Here are some of the regulatory developments of significance to broadcasters from the past week, with links to where you can go to find more information as to how these actions may affect your operations.

  • Last week, we noted that petitions for review of the FCC’s December 2023 Report and Order which concluded its 2018 Quadrennial Regulatory Review of the local broadcast ownership rules, had been filed in three different Courts of Appeals.  This week, the lottery used to assign the Court that will hear the consolidated appeal decided on the Eighth Circuit, headquartered in St. Louis.  This is the first time in twenty years that an appeal of a Quadrennial Review will not be heard in the Third Circuit in Philadelphia, a Court which had been very reluctant to allow any relaxation of the ownership rules (with broadcasters having to get a Supreme Court decision to finally overturn the Third Circuit and uphold the FCC’s 2017 decision relaxing some of the local ownership rules, including abolishing the newspaper-broadcast cross-ownership rules – see our article here on the Supreme Court’s decision).  Joining the appeal in the Eighth Circuit will be the NAB, which this week filed its appeal of the FCC’s December decision.  Among the grounds that it cited in asking the Court to overturn the December decision was that the FCC was directed by the law requiring the Quadrennial Review to relax the ownership rules as competition dictated, but the decision disregarded ample evidence of vastly increased competition faced by broadcasters from digital media platforms, proceeded “as if the competitive environment from decades ago remains essentially unchanged,” and instead tightened the rules. As we discussed here, the FCC December’s decision declined to make any substantial changes to its broadcast ownership rules other than expanding the prohibition that had been in place, which prohibited one network-affiliated top-4 TV station (i.e., ABC, CBS, Fox, and NBC) from acquiring the top-4 network programming of another station in the market to move it to a commonly-owned full-power station, by extending that prohibition to situations where the network programming is purchased to be moved to a commonly-owned LPTV station or multicast stream.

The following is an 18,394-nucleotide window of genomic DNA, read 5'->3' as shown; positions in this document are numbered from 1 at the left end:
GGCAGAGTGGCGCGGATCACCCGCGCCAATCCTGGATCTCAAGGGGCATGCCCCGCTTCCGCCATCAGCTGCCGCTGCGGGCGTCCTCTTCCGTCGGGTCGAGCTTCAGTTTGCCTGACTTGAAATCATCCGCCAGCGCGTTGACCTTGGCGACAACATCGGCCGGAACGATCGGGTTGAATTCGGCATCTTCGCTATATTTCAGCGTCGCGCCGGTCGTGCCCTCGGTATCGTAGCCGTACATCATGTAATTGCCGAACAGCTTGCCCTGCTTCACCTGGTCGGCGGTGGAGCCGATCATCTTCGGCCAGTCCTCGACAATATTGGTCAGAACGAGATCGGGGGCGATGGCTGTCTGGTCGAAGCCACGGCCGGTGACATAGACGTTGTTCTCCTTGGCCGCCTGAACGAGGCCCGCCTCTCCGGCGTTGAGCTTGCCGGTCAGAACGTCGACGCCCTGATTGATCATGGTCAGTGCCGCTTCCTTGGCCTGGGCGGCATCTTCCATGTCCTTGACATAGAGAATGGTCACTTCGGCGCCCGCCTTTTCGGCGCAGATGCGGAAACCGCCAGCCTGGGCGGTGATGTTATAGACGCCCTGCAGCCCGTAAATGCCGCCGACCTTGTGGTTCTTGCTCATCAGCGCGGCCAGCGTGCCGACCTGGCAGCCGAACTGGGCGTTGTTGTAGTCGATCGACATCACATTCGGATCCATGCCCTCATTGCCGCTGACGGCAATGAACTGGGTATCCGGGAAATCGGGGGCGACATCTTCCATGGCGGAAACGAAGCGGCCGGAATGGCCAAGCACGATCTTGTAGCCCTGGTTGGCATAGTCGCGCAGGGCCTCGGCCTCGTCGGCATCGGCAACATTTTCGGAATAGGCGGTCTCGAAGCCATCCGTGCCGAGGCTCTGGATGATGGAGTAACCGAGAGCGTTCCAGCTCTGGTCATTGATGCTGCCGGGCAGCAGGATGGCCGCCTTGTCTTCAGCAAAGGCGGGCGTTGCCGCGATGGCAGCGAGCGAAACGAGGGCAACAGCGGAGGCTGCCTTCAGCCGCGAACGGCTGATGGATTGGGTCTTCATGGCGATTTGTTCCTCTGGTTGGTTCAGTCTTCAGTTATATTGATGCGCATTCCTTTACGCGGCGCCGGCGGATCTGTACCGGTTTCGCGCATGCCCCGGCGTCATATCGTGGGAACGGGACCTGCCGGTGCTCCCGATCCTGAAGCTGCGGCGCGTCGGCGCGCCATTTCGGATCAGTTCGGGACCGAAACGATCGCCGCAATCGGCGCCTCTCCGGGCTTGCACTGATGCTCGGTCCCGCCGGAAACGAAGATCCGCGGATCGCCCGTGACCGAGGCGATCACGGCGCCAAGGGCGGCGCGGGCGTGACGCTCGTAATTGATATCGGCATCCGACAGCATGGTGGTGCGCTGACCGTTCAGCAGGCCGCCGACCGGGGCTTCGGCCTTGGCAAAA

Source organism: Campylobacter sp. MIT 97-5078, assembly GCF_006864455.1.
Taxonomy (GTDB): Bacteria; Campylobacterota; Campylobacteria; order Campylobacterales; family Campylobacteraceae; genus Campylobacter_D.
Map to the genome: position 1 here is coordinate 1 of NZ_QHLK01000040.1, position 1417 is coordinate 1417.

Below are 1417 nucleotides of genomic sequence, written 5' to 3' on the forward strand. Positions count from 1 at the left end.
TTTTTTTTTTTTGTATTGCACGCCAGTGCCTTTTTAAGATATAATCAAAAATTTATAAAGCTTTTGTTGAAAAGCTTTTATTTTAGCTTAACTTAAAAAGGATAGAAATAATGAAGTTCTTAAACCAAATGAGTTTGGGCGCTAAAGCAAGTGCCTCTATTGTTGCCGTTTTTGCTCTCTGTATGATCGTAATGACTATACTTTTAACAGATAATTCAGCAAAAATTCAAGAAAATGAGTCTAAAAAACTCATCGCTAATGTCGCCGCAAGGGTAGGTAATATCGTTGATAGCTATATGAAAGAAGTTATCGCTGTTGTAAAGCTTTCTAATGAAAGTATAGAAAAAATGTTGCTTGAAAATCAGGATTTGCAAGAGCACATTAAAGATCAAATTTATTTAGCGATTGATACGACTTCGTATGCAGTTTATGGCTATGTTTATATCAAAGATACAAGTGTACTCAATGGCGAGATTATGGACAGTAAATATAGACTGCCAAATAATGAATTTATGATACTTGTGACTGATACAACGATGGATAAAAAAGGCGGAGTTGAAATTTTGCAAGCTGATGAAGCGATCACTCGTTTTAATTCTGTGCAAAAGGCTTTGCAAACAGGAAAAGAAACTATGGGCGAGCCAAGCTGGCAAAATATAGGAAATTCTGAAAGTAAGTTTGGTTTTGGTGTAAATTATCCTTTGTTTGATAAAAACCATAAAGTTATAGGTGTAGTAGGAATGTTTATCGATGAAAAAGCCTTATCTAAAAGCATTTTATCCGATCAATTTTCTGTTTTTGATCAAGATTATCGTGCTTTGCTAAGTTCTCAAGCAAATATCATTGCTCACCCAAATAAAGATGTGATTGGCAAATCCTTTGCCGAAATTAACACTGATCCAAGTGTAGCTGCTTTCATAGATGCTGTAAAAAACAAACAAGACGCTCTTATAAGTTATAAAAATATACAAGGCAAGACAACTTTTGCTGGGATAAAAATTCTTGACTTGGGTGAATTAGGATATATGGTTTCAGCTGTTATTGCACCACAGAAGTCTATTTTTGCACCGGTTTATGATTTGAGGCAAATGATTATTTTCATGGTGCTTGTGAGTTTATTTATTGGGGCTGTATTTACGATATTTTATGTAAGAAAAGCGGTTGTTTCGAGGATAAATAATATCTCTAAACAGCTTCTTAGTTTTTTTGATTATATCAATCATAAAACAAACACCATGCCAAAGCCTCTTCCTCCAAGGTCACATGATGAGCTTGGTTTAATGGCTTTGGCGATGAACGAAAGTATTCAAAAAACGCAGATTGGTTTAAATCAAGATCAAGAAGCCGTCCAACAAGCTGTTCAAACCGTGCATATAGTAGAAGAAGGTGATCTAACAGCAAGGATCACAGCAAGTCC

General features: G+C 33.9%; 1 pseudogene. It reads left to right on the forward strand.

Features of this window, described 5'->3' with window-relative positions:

• The FCC announced that comments are due April 8 in response to its February Notice of Proposed Rulemaking, which proposes to implement multilingual capabilities for the Emergency Alert Service (EAS).  The FCC is proposing that public safety and other groups that originate alerts would be provided pre-scripted, pre-translated alert messages in thirteen non-English languages that the originators can distribute during emergencies to TV and radio broadcasters, cable service providers, and other EAS participants.  Among the questions asked in the NPRM is whether a station receiving these pre-scripted alerts in multiple languages would have to broadcast the alert only in the language of its programming, or whether it would have additional obligations to broadcast alerts in other languages common in its service area. Reply comments are due May 6.